There are quite a few differences between the god of Mormonism and the god that I worship. Let me list a few areas of disagreement: Mormonism teaches that more than one true god exists. I believe that only one true god exists. Mormonism teaches that the Father, the Son and the Holy Ghost are three separate beings and three gods. I believe that the Father, the Son and the Holy Ghost share one being and are therefore one god. Mormonism teaches that the Father was once a man who was exalted to His present god-like status. I believe that the Father has eternally (or always) existed as God. I could go on, but that'll do for now. But perhaps we'll get to the topic of God next =).

Where were we before we came to earth?
I do not believe that human beings existed before the creation. I believe that nothing existed before God, and when God created, He created everything in the universe from nothing. Therefore, I believe men did not exist before God created us on the earth. God made man's physical makeup, then created man's soul within him.

Why are we here on earth?
All of creation, including human beings, exist to give God glory. Human beings are here on earth for the glory of God.

Where will we go after we die?
Those who worship the true god will spend eternity with God in heaven. Those who do not worship the true god will spend eternity in Hell.

I'm sure you can tell that each of my responses has been greatly summarized because we could honestly spend a lot of time working through each of these questions individually. I purposefully did not support any of my answers with Scripture because it would have turned this email into 20 or 30 pages to honestly and fairly interact with the text of Scripture with reference to these topics. But I wanted to give you you direct answers to your questions, because they are all fair and even relevent questions to the discussion.

Because each of the questions you've raised are all important and do deserve valuable time, I would suggest that we talk about one issue at a time - that way we can stay focused and not overload ourselves with too much information. The night we spoke at the temple we talked primarily about the tract I was handing out, titled "Grace plus works is Dead... (being meaningless)." As I recall we also pretty much stuck in the text of Romans 1-5, and just got to 5:1 when you joined your family/friends in their seats. I'd like to briefly review what we went over that night, to refresh our memories, and then press on with that same discussion ... so we can finish that one topic which we both agree is a very important one. What do you think?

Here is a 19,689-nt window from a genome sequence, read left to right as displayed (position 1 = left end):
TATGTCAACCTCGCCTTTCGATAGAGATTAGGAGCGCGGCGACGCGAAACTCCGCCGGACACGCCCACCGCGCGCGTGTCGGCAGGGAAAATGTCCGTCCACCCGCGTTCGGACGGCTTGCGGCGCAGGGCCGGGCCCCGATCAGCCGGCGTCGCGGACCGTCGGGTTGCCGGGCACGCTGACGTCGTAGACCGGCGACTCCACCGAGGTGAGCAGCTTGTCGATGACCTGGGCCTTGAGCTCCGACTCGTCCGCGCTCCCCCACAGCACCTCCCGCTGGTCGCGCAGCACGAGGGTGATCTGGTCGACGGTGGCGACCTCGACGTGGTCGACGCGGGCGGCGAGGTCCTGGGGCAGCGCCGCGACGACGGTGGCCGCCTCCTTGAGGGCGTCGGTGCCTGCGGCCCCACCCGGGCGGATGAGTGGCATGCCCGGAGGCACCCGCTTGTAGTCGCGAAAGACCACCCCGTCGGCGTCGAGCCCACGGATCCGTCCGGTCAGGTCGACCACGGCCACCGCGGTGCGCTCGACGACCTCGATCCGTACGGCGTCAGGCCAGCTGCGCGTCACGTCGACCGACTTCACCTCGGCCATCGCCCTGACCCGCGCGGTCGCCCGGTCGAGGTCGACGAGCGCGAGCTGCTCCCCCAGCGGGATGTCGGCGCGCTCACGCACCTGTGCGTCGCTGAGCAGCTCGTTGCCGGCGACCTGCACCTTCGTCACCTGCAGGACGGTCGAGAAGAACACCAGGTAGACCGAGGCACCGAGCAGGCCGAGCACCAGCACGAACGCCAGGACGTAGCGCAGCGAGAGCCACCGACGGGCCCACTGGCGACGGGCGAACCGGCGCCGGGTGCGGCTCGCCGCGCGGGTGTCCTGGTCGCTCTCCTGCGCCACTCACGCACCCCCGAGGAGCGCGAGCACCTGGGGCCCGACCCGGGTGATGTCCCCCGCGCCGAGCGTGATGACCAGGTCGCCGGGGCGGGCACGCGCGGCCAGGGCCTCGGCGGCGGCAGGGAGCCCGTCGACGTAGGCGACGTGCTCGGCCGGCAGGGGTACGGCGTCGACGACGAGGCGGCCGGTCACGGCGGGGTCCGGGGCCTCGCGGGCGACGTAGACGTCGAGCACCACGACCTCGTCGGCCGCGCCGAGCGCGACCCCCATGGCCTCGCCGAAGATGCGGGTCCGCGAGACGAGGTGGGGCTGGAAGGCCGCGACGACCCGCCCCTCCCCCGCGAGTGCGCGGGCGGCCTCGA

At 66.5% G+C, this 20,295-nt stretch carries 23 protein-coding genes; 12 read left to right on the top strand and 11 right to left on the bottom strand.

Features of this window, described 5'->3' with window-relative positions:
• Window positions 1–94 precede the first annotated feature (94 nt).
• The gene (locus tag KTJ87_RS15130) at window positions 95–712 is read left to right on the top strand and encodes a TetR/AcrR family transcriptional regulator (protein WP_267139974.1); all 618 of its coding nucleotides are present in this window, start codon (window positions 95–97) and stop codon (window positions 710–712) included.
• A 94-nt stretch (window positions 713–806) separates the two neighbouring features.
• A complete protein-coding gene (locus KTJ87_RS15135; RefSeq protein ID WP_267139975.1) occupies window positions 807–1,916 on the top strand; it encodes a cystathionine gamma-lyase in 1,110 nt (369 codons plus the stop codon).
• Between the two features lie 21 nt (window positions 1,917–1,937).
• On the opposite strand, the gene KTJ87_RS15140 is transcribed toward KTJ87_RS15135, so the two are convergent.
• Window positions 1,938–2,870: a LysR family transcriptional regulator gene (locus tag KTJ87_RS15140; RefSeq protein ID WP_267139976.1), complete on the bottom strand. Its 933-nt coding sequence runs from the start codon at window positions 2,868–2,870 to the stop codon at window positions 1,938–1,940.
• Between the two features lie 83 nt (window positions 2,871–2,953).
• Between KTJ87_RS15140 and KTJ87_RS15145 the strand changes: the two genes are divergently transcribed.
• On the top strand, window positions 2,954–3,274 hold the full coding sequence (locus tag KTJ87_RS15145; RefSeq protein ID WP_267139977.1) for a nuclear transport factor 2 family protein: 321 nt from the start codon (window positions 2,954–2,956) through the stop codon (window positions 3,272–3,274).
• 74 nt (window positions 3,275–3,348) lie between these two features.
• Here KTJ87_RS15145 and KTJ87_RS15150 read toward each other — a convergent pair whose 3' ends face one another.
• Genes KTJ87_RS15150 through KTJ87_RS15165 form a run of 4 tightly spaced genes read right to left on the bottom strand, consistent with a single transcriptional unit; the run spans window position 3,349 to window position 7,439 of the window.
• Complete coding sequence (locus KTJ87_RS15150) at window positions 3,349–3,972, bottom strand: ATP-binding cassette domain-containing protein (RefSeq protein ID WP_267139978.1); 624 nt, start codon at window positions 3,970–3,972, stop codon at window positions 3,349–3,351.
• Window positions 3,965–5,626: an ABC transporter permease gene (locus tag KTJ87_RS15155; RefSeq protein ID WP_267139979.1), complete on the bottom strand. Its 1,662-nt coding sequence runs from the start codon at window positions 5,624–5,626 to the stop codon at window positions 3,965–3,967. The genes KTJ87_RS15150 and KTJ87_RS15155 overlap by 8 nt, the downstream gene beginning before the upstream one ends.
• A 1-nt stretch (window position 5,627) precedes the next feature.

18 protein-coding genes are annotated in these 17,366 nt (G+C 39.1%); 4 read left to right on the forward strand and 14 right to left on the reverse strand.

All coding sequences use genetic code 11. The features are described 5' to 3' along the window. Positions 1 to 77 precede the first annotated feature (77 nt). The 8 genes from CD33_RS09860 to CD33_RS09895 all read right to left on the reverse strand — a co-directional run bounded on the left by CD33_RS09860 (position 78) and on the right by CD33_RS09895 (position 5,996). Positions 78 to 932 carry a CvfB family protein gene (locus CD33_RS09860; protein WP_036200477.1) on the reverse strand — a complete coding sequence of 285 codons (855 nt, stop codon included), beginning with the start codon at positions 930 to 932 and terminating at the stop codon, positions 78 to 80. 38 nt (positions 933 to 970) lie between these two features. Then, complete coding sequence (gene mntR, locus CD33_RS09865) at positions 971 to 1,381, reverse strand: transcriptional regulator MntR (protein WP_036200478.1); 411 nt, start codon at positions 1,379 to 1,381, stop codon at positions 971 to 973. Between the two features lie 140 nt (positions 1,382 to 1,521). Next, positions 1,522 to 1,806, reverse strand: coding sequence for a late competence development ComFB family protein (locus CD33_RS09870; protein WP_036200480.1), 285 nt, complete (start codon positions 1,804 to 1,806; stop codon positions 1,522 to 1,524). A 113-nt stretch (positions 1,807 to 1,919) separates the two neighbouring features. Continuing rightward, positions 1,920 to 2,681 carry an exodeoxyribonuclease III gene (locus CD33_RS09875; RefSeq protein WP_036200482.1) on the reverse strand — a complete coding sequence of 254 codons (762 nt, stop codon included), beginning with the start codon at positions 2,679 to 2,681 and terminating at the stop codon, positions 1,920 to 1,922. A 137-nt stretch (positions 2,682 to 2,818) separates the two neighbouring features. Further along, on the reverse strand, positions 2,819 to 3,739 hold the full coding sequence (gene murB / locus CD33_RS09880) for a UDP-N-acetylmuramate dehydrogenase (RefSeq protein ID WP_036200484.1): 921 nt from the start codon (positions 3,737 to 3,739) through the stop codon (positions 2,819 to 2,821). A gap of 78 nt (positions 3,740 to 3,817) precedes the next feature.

On another note - are you wrapping up the semester? Didn't you mention that you were getting a head start on your college education and attending the community college? If so, do you have a major selected?

I'm finished with finals myself. I'm a secondary education major at ASU, and have one more year before I graduate =). One regular semester of classes, student teaching, and I'm done!

Anywho, it was good to hear from you, and I look forward to your response. Have a wonderful Mother's Day with your family.

Casey Ryan

Pray for me: that I would be faithful to proclaim the truth of the gospel to Jacob. Pray for Jacob: that God might be pleased to grant to him salvation.

Case of Base

Wednesday, May 10, 2006

Machiavelli the Pragmatic

“The chief foundations of all states, whether new, old, or mixed, are good laws and good arms. And as there cannot be good laws where there are not good arms, and where there are good arms there must be good laws…” (Machiavelli. The Prince. Pg. 72).

Niccolo Machiavelli wrote The Prince during the rising of the Reformation. He was an Italian man who wrote to Prince Lorenzo the Magnificent. Niccolo had two purposes in writing the book: (1) to regain favor from the Prince, that he might no longer be banished from Florence; (2) to encourage Prince Lorenzo to deliver Italy from foreign invaders.